Also, as is common with some other Chinese works I’ve translated, the densely allusive nature of Chinese historical and literary references in the book made me wonder if too much of the original was being lost in translation. Parts of the story take place during the Cultural Revolution, and some of the philosophical passages require familiarity with Classical Chinese history: these scenes were complicated and layered. A lot of Chinese readers expressed to me the same worry when they heard about my translation project: they were sure that American readers who were not familiar with or interested in Chinese history would not “get it.”

I tend to be an optimist when it comes to the ability for people to understand each other across cultural gaps, and I didn’t want to just “give up.” After thinking through the minimum background information that had to be provided to give the reader enough context, I ended up adding a few explanatory footnotes (even though I was told that some American readers hate footnotes). I just figured that since I enjoy footnotes in reading translated fiction, I might as well try to please a reader like me. (That seems to be the only writing strategy that has ever worked for me.)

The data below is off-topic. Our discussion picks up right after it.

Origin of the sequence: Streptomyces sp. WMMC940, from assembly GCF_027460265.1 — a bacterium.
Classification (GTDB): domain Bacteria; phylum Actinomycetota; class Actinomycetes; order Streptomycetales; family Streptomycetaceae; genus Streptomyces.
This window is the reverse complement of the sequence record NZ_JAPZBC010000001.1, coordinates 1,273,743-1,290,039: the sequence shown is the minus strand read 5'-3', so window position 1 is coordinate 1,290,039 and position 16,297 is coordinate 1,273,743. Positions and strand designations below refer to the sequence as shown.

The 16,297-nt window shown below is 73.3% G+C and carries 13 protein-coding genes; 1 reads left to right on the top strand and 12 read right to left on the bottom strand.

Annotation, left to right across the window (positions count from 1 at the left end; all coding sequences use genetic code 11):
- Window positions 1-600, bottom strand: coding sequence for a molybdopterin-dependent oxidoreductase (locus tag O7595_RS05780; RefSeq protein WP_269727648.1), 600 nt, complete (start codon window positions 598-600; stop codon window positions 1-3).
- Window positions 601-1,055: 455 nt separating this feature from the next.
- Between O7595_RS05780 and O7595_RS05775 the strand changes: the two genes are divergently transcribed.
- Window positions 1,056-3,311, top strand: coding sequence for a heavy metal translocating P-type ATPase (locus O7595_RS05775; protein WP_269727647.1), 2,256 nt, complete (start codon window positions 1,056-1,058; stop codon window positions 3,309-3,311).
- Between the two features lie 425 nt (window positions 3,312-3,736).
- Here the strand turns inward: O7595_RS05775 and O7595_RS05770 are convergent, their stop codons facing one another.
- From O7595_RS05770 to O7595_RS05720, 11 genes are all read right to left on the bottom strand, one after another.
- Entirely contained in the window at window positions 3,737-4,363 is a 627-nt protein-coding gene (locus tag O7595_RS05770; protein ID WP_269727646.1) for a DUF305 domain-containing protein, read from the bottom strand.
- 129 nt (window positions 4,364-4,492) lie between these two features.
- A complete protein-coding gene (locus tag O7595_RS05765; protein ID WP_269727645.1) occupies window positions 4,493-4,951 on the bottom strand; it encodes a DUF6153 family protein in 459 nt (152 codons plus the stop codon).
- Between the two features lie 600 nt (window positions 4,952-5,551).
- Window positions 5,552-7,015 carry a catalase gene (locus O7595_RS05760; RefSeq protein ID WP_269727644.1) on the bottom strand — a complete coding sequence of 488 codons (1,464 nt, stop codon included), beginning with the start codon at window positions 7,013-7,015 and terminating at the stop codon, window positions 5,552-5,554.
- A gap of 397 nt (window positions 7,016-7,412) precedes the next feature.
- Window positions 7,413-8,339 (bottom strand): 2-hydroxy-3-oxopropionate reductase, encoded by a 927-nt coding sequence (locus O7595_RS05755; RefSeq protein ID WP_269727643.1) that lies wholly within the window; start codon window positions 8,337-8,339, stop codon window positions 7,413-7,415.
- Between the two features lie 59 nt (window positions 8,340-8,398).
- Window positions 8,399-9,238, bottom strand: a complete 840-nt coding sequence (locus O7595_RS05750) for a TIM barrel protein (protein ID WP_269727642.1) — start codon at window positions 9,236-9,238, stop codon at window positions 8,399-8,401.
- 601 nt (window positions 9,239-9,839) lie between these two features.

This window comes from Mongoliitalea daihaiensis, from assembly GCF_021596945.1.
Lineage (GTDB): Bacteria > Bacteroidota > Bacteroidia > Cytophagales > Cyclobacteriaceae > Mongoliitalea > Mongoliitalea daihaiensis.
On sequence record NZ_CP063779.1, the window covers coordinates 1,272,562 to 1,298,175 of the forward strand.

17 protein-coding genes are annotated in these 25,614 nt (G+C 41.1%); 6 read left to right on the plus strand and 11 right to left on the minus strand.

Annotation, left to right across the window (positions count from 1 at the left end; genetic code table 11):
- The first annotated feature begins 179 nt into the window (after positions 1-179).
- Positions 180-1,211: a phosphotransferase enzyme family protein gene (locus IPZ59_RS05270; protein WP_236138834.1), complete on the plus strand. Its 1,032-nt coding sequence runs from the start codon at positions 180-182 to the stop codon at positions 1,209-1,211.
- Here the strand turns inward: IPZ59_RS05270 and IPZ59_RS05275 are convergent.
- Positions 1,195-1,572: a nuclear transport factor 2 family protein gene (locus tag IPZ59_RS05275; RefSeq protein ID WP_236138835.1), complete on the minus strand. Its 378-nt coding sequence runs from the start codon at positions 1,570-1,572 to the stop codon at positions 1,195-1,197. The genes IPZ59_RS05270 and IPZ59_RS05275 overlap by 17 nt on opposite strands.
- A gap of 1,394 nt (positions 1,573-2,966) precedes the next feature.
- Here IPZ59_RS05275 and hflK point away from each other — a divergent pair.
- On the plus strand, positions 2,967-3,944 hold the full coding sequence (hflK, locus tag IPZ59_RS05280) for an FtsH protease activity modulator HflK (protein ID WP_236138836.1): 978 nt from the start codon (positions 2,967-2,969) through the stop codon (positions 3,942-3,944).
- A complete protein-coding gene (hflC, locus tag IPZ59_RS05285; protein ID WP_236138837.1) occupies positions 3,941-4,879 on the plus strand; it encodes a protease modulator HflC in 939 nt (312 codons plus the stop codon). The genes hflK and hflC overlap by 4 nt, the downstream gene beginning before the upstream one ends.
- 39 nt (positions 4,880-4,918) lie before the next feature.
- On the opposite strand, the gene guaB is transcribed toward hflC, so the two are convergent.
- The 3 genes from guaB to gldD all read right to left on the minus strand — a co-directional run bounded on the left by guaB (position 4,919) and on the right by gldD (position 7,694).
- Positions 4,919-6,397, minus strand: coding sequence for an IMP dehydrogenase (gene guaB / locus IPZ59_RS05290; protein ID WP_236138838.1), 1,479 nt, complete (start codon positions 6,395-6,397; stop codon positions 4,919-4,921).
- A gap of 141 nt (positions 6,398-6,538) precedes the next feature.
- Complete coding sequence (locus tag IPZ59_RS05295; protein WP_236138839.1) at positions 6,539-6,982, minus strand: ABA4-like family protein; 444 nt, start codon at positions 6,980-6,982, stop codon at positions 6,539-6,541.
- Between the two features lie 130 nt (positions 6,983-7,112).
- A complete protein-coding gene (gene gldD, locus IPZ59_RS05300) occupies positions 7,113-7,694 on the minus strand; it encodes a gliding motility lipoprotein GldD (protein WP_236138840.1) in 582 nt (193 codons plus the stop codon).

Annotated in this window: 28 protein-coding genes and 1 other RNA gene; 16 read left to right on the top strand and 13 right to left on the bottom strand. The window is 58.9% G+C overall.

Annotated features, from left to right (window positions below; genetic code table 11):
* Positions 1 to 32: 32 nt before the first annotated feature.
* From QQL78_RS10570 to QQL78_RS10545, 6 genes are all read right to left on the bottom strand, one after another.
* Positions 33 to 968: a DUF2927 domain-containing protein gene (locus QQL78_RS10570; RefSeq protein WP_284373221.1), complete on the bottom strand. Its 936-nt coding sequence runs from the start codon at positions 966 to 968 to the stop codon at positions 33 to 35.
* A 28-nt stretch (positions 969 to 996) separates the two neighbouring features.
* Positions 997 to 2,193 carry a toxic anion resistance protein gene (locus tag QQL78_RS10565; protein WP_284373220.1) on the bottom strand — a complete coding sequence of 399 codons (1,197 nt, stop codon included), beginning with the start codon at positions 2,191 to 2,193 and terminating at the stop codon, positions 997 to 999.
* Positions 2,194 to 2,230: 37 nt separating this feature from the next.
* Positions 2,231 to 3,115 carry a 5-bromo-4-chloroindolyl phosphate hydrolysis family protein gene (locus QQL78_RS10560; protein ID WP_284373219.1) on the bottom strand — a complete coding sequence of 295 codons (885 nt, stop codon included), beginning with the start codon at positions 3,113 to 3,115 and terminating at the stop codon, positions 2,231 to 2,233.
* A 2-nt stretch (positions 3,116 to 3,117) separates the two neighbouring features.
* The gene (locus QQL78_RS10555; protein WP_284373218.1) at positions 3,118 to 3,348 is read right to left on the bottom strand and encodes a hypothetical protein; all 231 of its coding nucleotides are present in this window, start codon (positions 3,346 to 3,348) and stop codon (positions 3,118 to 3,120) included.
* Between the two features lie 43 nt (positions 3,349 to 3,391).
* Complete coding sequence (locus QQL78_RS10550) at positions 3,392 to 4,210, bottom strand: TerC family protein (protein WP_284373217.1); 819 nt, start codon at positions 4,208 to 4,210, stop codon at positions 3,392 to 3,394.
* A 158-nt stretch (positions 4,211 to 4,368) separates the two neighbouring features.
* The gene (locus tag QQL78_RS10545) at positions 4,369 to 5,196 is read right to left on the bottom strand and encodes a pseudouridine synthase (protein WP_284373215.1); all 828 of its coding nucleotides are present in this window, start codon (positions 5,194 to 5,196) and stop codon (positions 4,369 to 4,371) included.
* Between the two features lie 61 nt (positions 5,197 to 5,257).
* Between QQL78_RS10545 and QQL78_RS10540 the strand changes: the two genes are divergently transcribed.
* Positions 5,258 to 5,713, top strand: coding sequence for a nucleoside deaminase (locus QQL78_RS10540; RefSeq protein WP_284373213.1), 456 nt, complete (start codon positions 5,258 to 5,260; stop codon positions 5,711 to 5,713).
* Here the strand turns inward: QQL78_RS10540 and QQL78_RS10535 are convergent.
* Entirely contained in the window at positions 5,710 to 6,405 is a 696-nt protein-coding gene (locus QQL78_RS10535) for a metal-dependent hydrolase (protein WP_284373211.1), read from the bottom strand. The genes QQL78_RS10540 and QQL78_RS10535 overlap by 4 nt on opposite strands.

Liu also employs some literary techniques that American genre readers may find odd or off putting. For example, among American genre fiction writers, it’s common to hear the mantra of “one scene, one point-of-view.” Liu does not follow this “rule” and often switches point-of-view within a scene to achieve the effect he wants. If you follow the “rules” rigidly, you’d say Liu engages in “head hopping,” which is supposed to be confusing for readers.

I suppose the “safe” thing for me to do would have been to rewrite Liu’s text to follow this contemporary American genre convention, but it felt wrong. It felt like a violation of the integrity of the text. Moreover, since I hate that “one scene, one point-of-view” convention and never follow it in my own work in any event, I really felt uncomfortable imposing it on someone else’s text.

In the end, I decided to just handle everything in a way that I felt respected the integrity of the text and the original author’s vision. My choices would perhaps require the Anglophone reader to come and meet me part of the way—read some footnotes and get used to some unfamiliar literary conventions (instead of dismissing them outright)—but isn’t that part of the joy of reading a translation? A good translation, I’ve always felt, should not feel like something that could have been written in English in the first place. It should have a hint of strangeness, of a vision and mode of thinking not entirely like the Anglophone reader’s own home culture.

How do you anticipate English-speaking readers will respond to the book?

I think Liu’s story is appealing in multiple ways. It’s a story of grand imagination in the tradition of hard scifi masters like Arthur C. Clarke, and it engages with big ideas, with the problems facing all of humanity. At the same time, it tells this big story using details that are rooted in China’s ancient and recent history, through images and references that may be unfamiliar to some Western readers but are very emotionally powerful and evocative. Finally, it’s just a fun and exciting adventure story, and we can all use more adventure.